GJ: We are always outward-looking because we recognize that as a small developing country, we have limited resources for the critical infrastructure found in more developed countries. 

However, an advantage of our small size is that for some industries that are capital-intensive, we lack economies of scale. At the same time, we have many unique opportunities with relatively low capital investment requirements and good opportunities for rapid payback on invested capital because the market is less competitive than in other countries, whilst the amount required to start a new business is significantly higher.  

There are many such international investors that have seized these opportunities across a range of sectors.

We are also proud of our multicultural society and diverse workforce as the islands comprise people from neighboring countries such as Guyana, Jamaica, Dominica, and the Dominican Republic. However, we are one of the few Caribbean nations with an open immigration policy and strong banking and legal systems. 

So, we want our international investment partners to take a first look at Antigua and Barbuda as a great place to invest and live.

Antigua and Barbuda Industry Spotlight-3 807px

As part of the Antigua and Barbuda government, how does ABIA encourage local prosperity?

GJ: The government of Antigua and Barbuda is heavily focused on creating opportunities for all. The number of social programs offered by this government is rare for a small developing country.  For example, it has invested heavily in education at every level, created low-cost funding to drive business growth and entrepreneurship, and invested heavily in subsidized housing and the health care system. The government has also supported the development of IT, the international airport, and deep-water ports. These types of investments are the key drivers of economic growth and prosperity, and we believe we are on the right path. The growth of the economy over the last decade and a half and the per capita growth income are a testimony to this.

As far as ABIA is concerned, we are heavily focused on making it easier, faster, and cheaper to invest in Antigua and Barbuda. We are also heavily focused on providing training and other support services to ensure businesses can compete locally and internationally.

Finally, what are the future goals and priorities of ABIA, and what strategies will you employ to facilitate and implement them?

GJ: We have many strategic priorities at ABIA to invite international investment into Antigua and Barbuda, with greater returns in the long run. We want to be able to continue to provide ongoing business support by listening and responding to the voice of the customer.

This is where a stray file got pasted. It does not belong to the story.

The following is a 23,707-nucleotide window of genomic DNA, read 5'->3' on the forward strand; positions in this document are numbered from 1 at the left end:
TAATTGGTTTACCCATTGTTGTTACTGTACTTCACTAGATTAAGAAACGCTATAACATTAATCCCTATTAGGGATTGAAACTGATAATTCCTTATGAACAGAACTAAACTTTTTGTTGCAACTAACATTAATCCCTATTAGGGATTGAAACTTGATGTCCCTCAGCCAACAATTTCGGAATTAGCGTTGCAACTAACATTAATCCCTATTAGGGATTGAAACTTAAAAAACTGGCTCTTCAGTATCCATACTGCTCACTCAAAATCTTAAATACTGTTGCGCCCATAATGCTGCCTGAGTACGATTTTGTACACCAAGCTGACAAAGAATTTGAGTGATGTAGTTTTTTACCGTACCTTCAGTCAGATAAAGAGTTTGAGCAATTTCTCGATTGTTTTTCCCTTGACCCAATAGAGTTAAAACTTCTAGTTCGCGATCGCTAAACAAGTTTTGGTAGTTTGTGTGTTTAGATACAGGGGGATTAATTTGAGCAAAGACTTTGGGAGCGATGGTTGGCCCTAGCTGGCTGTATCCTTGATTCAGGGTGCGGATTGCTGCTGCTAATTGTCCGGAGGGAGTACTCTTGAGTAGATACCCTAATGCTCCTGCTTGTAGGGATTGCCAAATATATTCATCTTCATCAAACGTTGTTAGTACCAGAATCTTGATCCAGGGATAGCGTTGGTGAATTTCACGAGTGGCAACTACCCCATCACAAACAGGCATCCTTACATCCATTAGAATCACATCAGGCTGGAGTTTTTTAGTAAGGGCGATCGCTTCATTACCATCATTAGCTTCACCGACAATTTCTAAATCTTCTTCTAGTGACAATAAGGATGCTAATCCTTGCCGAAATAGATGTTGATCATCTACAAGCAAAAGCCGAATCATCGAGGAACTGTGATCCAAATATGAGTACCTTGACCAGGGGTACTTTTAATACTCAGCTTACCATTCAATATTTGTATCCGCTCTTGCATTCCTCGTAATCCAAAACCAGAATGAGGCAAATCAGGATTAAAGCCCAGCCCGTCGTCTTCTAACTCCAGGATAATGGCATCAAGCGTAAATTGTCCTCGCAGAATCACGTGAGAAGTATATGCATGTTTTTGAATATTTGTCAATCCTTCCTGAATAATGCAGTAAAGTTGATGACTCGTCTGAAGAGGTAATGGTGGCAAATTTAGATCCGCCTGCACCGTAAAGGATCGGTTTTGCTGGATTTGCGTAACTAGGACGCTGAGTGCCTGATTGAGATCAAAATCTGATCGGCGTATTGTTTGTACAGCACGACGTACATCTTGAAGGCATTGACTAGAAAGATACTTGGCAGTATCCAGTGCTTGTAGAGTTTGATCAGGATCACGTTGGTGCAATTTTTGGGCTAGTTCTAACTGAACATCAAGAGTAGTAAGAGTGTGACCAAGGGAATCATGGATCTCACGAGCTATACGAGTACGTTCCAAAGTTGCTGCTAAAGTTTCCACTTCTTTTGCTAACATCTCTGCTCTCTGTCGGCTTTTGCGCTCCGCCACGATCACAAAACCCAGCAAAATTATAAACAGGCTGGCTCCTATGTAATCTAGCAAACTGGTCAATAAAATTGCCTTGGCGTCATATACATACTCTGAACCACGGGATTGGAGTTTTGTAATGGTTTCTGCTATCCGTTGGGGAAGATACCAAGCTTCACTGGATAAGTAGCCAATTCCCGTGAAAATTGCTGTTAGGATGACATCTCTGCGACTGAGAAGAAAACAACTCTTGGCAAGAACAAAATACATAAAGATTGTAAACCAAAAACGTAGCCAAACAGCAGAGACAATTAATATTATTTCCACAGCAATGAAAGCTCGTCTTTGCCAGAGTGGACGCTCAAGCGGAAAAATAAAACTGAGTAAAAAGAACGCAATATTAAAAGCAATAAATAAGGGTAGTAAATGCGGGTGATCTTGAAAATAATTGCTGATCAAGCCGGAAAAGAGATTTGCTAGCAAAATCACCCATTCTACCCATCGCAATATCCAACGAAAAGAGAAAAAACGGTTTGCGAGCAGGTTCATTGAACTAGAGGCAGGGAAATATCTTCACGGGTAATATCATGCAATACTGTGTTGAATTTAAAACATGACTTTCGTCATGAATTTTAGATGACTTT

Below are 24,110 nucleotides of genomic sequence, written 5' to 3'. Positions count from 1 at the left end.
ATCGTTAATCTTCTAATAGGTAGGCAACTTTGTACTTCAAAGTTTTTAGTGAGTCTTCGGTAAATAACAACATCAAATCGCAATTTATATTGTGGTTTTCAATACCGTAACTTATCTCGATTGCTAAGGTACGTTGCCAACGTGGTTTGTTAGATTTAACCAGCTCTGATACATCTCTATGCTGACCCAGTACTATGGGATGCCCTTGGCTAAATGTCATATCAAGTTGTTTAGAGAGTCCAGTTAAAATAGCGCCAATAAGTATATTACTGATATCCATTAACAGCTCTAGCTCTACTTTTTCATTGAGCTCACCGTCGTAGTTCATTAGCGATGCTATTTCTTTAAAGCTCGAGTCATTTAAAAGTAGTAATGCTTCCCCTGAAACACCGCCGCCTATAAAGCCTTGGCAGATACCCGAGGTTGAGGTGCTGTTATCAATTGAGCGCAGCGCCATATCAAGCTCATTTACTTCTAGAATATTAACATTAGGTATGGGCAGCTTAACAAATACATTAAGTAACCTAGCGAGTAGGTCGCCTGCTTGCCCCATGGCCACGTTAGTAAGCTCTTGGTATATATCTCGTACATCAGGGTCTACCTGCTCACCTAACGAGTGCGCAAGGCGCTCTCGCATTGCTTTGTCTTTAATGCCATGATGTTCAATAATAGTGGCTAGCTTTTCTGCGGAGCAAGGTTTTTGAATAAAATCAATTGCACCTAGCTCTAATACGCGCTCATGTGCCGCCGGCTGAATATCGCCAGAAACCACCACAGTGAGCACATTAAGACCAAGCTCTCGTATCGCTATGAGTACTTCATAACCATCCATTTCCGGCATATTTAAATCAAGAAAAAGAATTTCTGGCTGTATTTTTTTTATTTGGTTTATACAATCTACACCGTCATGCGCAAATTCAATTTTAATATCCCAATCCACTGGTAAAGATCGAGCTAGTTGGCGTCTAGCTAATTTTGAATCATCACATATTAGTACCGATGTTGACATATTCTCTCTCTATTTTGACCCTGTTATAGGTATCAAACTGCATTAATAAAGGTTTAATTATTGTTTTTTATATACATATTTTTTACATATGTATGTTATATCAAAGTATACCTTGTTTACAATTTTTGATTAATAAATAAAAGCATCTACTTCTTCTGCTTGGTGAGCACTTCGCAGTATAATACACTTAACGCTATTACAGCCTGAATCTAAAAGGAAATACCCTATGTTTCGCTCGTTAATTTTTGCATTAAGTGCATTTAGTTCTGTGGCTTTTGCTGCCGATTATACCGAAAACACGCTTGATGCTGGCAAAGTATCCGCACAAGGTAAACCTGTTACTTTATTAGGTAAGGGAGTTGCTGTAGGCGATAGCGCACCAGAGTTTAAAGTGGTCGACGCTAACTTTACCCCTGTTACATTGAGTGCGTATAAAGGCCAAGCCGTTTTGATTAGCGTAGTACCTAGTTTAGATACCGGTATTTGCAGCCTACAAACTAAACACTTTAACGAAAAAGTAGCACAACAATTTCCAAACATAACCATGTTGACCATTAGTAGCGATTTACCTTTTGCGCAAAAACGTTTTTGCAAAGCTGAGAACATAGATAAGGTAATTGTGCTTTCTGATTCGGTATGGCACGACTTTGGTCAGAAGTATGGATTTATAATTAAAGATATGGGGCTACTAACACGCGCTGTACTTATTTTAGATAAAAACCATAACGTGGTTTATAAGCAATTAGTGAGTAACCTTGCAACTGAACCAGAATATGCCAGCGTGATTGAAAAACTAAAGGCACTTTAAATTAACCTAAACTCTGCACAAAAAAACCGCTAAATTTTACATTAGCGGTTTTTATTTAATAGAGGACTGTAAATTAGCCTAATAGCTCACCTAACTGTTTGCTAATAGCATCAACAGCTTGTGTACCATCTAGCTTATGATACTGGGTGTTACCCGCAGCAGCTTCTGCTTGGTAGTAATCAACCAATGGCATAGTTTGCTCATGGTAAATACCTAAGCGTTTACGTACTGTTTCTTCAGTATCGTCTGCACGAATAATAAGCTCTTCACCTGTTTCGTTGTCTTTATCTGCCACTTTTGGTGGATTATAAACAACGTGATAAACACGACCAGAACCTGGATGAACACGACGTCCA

The other priority for us is to continue to invest in our people to ensure we have the best staff in terms of attitude, knowledge, and skill. We are also seeking to empower women to play a greater role in the economy. 

In summary, as a small developing country, we have many goals and objectives. Foremost on our minds is to make Antigua and Barbuda a great place to live, work, and do business. Secondly, we want to build the strongest, most resilient, and sustainable economy in all of the Caribbean, and finally, we want to create economic and social mobility for all.

ANTIGUA AND BARBUDA INVEST AUTHORITY PARTNER

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By Krisha Canlas Project Manager
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Krisha Canlas is a Project Manager for Outlook Publishing. Krisha is responsible for showcasing corporate stories in our digital B2B magazines and Digital Platforms, and sourcing collaborations with Business Leaders, Brands, and C-suite Executives to feature in future editions. Krisha is actively seeking opportunities to collaborate. Reach out to Krisha to discover how you and your business could be our next cover story.
By Lucy Pilgrim Senior Editor
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Lucy Pilgrim is an in-house writer for North America Outlook Magazine, where she is responsible for interviewing corporate executives and crafting original features for the magazine, corporate brochures, and the digital platform.